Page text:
2 Stochastic Matrices and Conditional Probabilities

Symmetric monoidal categories (SMCs) give a very general setting for studying processes which can be composed in sequence (via the usual categorical composition \(\circ \)) and in parallel (via the monoidal composition \(\otimes \)). Throughout this paper, we will use string diagram notation [24] for depicting composition of morphisms in an SMC. In this notation, morphisms are depicted as boxes with labelled input and output wires, composition \(\circ \) as ‘plugging’ boxes together, and the monoidal product \(\otimes \) as placing boxes side-by-side. Identity morphisms are depicted simply as a wire and the unit I of \(\otimes \) as the empty diagram. The ‘symmetric’ part of the structure consists of symmetry morphisms, which enable us to permute inputs and outputs arbitrarily. We depict these as wire-crossings: Open image in new window . Morphisms whose domain is I are called states, and they will play a special role throughout this paper.

A monoidal category of prime interest in this paper is \(\mathsf {Stoch} \), whose objects are finite sets and morphisms \(\varvec{f} : A \rightarrow B\) are \(|B| \times |A|\) dimensional stochastic matrices. That is, they are matrices of positive numbers (including 0) whose columns each sum to 1:
$$ \varvec{f} = \{ \varvec{f}_i^j \in \mathbb R^{\scriptscriptstyle +} \ |\ i \in A, j \in B \} \qquad \text {with}\qquad \textstyle \sum _j \varvec{f}_i^j = 1, \text { for all }\,i. $$
Note we adopt the physicists convention of writing row indices as superscripts and column indices as subscripts. Stochastic matrices are of interest for probabilistic reasoning, because they exactly capture the data of a conditional probability distribution. That is, if we take \(A := \{1, \ldots , m\}\) and \(B := \{1, \ldots , n\}\), conditional probabilities naturally arrange themselves into a stochastic matrix:
$$\begin{aligned} \varvec{f}_i^j := P(B=j|A=i) \ \ \leadsto \ \ \varvec{f} = \left( \begin{matrix} P(B=1|A=1) &{} \cdots &{} P(B=1|A=m) \\ \vdots &{} \ddots &{} \vdots \\ P(B=n|A=1) &{} \cdots &{} P(B=n|A=m) \end{matrix}\right) \end{aligned}$$
States, i.e. stochastic matrices from a trivial input \(I :=\{*\}\), are (non-conditional) probability distributions, represented as column vectors. There is only one stochastic matrix with trivial output: the row vector consisting only of 1’s. The latter, with notation Open image in new window as on the right, will play a special role in this paper (see (1) below).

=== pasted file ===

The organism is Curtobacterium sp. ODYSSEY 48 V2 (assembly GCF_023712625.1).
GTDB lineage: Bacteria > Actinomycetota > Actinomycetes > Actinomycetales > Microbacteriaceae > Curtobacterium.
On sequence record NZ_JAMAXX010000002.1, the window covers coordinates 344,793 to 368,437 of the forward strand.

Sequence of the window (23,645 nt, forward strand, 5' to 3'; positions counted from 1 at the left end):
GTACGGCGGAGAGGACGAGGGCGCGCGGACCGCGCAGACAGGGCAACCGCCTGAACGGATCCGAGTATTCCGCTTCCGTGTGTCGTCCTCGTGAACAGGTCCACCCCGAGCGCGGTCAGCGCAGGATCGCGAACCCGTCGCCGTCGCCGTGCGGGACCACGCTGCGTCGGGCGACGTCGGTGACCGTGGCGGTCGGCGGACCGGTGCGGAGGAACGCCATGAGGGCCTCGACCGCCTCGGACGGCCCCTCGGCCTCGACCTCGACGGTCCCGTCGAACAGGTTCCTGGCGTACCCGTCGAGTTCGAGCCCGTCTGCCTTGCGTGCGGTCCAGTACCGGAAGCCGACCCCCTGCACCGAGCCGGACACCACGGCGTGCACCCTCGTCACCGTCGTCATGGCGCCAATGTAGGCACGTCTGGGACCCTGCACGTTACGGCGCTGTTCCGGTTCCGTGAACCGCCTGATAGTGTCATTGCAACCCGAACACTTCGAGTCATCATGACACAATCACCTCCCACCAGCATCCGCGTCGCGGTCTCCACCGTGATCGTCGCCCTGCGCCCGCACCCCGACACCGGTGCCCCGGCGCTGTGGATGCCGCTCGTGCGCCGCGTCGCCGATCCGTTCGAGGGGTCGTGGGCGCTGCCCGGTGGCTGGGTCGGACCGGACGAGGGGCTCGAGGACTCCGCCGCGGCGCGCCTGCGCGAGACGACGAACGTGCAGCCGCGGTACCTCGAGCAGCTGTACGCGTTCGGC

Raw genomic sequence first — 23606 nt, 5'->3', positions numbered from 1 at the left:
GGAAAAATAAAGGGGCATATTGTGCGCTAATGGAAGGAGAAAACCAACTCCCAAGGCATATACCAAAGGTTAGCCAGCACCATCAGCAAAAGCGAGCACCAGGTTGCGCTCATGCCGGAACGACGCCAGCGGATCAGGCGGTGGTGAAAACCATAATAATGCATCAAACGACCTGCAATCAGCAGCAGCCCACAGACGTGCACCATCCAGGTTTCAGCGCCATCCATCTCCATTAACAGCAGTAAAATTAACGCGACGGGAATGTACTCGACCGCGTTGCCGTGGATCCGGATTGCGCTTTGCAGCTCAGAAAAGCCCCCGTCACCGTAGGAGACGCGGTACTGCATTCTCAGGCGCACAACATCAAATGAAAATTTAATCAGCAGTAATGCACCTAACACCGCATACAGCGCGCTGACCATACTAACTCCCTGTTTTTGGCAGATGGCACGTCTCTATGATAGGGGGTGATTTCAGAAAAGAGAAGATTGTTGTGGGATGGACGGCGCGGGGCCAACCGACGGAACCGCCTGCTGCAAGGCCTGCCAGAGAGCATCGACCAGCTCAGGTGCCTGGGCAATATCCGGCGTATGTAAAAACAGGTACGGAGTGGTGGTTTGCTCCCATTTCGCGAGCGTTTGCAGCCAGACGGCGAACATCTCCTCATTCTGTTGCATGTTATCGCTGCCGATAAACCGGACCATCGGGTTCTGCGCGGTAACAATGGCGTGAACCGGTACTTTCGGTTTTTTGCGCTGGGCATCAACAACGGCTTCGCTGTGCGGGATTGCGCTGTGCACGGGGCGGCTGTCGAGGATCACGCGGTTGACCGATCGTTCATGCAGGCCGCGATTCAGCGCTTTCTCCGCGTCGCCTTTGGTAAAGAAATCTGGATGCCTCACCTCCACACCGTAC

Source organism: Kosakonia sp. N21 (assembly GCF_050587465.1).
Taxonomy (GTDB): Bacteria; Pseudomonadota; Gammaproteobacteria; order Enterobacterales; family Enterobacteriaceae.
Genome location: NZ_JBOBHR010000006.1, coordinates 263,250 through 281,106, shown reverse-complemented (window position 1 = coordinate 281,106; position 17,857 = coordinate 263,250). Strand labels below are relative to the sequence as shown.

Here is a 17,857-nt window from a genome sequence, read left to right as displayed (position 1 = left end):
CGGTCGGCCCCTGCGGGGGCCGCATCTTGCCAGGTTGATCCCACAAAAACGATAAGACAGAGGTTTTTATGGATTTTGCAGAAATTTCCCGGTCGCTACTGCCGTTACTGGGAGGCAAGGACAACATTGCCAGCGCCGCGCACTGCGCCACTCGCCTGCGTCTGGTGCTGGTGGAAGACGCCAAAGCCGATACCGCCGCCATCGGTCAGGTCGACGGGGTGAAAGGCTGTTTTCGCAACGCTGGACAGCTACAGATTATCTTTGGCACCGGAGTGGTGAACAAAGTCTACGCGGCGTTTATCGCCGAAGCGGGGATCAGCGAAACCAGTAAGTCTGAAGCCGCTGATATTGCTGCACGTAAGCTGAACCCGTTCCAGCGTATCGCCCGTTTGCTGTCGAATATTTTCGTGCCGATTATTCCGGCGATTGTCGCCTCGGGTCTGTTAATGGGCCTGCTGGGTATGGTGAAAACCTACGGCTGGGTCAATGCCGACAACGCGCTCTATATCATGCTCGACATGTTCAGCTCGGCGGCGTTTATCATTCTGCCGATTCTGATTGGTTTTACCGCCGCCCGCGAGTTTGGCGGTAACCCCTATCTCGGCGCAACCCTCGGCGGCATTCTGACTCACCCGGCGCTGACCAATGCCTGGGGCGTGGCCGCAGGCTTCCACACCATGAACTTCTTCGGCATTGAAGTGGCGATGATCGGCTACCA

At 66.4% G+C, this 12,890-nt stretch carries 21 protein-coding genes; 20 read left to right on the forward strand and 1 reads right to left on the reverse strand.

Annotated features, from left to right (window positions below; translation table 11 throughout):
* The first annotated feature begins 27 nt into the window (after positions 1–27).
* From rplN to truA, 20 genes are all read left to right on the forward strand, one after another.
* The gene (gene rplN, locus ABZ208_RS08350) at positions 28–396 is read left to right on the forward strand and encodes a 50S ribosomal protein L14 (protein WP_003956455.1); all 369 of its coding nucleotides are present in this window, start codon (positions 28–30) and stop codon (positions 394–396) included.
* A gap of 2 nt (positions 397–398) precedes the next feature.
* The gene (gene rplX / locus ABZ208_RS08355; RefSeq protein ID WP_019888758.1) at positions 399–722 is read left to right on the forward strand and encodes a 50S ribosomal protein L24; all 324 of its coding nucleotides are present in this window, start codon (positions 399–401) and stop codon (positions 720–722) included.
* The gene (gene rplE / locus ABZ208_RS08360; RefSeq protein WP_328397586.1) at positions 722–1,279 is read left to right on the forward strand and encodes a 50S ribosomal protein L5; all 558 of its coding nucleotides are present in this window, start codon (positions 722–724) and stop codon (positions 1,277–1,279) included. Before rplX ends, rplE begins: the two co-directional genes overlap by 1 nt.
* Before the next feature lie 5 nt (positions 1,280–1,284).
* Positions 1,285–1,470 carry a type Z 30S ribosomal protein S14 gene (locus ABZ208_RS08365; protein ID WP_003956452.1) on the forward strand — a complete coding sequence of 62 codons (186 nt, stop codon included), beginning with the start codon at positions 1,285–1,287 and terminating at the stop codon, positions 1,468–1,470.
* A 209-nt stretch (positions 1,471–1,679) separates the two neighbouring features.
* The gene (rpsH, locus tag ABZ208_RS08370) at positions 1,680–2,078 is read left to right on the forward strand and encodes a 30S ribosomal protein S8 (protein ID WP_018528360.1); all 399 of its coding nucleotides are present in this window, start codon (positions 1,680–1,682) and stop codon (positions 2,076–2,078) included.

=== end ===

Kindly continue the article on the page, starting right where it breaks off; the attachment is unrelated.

Composition of stochastic matrices is matrix multiplication. In terms of conditional probabilities, that is multiplication followed by marginalization over the shared variable: \(\sum _B P(C|B)P(B|A)\). Identities are thus given by identity matrices, which we will often express in terms of the Kronecker delta function \(\varvec{\delta }_i^j\).

The monoidal product \(\otimes \) in \(\mathsf {Stoch}\) is the cartesian product on objects, and Kronecker product of matrices: \((\varvec{f} \otimes \varvec{g})_{(i,j)}^{(k,l)} := \varvec{f}_i^k \varvec{g}_j^l\). We will typically omit parentheses and commas in the indices, writing e.g. \(\varvec{h}_{ij}^{kl}\) instead of \(\varvec{h}_{(i,j)}^{(k,l)}\) for an arbitrary matrix entry of \(\varvec{h} :A\,\otimes \,B \rightarrow C\,\otimes \,D\). In terms of conditional probabilities, the Kronecker product corresponds to taking product distributions. That is, if \(\varvec{f}\) represents the conditional probabilities P(B|A) and \(\varvec{g}\) the probabilities P(D|C), then \(\varvec{f}\otimes \varvec{g}\) represents P(B|A)P(D|C). \(\mathsf {Stoch}\) also comes with a natural choice of ‘swap’ matrices \(\varvec{\sigma }: A \otimes B \rightarrow B \otimes A\) given by \(\varvec{\sigma }_{ij}^{kl} := \varvec{\delta }_i^l \varvec{\delta }_j^k\), making it into a symmetric monoidal category. Every object A in \(\mathsf {Stoch}\) has three other pieces of structure which will play a key role in our formulation of Bayesian networks and interventions: the copy map, the discarding map, and the uniform state:Abstractly, this provides \(\mathsf {Stoch} \) with the structure of a CDU category.

Definition 2.1

A CDU category (for copy, discard, uniform) is a symmetric monoidal category \((\mathsf {C}, \otimes , I)\) where each object A has a copy map Open image in new window , a discarding map Open image in new window , and a uniform state Open image in new window satisfying the following equations:CDU functors are symmetric monoidal functors between CDU categories preserving copy maps, discard maps and uniform states.